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March 19th, 2012 posted by Paul Rega, MD, FACEP March 19, 2012 @ 5:35 am

CDC Case Report: Tickborne Relapsing Fever in a Mother and her Newborn

Tickborne Relapsing Fever in a Mother and Newborn Child — Colorado, 2011


March 16, 2012 / 61(10);174-176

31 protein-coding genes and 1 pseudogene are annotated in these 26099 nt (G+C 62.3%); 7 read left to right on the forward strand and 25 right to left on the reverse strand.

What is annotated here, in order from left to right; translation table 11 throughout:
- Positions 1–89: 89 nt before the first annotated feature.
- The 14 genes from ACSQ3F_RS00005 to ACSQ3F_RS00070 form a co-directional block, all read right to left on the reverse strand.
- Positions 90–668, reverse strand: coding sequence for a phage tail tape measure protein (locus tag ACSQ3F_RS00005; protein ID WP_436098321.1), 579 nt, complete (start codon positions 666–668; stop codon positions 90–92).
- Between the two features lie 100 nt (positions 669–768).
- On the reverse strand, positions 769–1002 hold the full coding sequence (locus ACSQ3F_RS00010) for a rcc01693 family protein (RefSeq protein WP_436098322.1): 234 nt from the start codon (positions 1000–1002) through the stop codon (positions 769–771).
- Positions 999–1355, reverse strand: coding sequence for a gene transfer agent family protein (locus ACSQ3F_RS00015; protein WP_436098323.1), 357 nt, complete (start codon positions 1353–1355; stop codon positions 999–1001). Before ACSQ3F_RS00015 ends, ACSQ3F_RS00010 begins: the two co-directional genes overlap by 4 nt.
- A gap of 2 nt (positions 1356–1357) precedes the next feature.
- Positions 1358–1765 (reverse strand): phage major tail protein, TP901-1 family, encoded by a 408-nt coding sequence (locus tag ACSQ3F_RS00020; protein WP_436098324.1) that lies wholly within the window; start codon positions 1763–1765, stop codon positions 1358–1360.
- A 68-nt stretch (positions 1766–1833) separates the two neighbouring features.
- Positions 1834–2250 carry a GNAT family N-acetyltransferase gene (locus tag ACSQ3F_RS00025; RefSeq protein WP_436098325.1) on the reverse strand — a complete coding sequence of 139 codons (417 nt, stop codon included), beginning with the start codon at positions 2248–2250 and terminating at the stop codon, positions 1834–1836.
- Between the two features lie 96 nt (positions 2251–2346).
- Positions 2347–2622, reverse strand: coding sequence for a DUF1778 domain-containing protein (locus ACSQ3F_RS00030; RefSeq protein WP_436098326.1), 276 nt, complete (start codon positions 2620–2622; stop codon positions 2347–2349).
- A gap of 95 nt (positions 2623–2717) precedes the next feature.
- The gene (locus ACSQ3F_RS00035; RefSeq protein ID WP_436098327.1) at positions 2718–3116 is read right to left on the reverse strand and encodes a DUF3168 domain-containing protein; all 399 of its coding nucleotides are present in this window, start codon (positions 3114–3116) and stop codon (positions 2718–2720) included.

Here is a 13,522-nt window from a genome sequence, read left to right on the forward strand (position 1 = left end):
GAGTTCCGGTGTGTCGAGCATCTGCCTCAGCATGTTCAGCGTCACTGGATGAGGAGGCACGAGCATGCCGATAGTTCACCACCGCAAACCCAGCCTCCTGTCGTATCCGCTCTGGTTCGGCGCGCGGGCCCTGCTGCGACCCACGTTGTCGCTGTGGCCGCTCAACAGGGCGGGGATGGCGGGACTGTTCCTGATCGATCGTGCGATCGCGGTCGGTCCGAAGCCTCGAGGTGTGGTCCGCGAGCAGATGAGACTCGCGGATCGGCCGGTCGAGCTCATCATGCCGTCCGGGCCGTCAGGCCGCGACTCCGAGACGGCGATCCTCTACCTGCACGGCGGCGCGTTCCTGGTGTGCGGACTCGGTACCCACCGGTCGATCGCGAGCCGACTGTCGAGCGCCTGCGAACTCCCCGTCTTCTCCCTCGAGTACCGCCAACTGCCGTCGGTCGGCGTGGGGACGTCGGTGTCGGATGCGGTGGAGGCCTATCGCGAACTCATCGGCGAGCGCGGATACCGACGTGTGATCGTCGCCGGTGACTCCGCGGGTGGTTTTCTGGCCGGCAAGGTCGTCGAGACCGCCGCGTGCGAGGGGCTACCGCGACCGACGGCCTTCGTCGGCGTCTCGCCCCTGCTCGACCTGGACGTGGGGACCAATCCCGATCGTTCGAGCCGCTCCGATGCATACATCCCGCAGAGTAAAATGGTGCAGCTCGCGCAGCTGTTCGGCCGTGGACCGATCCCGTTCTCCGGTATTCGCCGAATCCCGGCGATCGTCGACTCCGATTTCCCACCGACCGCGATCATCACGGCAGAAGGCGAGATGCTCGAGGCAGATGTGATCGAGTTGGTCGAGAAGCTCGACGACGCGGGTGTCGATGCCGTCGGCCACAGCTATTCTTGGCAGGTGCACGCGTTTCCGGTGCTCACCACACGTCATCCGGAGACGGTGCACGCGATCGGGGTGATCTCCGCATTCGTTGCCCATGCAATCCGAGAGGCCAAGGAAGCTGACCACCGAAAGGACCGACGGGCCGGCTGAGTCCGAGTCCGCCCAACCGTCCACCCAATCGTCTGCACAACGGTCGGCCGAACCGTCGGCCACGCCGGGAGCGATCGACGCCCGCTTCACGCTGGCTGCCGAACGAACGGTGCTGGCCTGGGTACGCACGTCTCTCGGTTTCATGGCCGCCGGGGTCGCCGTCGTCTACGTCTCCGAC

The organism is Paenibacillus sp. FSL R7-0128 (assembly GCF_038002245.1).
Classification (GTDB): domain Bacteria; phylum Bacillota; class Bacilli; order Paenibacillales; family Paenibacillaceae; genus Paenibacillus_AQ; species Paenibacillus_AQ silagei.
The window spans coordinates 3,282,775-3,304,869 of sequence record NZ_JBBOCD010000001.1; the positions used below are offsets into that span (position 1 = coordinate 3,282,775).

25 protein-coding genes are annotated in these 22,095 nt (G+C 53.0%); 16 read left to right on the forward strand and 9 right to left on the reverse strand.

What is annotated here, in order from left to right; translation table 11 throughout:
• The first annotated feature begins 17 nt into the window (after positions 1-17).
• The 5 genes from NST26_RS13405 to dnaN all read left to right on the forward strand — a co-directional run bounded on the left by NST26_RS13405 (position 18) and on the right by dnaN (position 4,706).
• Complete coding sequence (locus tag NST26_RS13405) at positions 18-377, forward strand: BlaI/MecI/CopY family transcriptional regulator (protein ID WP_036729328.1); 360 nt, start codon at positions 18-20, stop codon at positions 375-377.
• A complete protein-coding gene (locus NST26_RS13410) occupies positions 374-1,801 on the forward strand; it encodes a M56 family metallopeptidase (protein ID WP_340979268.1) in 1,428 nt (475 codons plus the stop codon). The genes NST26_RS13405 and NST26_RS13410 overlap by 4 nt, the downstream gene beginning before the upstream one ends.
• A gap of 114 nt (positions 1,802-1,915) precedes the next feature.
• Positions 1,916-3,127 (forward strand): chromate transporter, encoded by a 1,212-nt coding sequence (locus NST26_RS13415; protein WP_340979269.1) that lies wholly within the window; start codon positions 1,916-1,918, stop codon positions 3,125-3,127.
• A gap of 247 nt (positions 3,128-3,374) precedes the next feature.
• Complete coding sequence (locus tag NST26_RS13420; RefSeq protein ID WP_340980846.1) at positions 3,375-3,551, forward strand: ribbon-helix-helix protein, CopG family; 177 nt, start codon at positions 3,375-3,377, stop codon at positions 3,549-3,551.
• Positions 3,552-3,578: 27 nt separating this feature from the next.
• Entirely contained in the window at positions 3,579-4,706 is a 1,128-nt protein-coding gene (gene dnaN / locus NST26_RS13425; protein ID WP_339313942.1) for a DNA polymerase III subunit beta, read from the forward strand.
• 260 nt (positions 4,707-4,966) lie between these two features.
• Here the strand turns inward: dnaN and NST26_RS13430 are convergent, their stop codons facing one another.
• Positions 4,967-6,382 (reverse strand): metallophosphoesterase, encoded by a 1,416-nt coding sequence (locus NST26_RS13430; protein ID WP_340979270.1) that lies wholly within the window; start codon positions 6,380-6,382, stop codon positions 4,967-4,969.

Tickborne relapsing fever (TBRF) is a bacterial infection caused by certain species of Borrelia spirochetes and transmitted through the bite of Ornithodoros ticks. Clinical illness is characterized by relapsing fever, myalgias, and malaise. On May 10, 2011, CDC and the Colorado Department of Public Health and Environment were notified of two patients with TBRF: a young woman and her newborn child. This report summarizes the clinical course of these patients and emphasizes the importance of considering a diagnosis of TBRF among patients with compatible clinical symptoms and residence or travel in a TBRF-endemic area. Pregnant women and neonates are at increased risk for TBRF-associated complications and require prompt diagnosis and treatment for optimal clinical outcomes. Public health follow-up of reported TBRF cases should include a search for persons sharing an exposure with the patient and environmental investigation with remediation measures to prevent additional infections.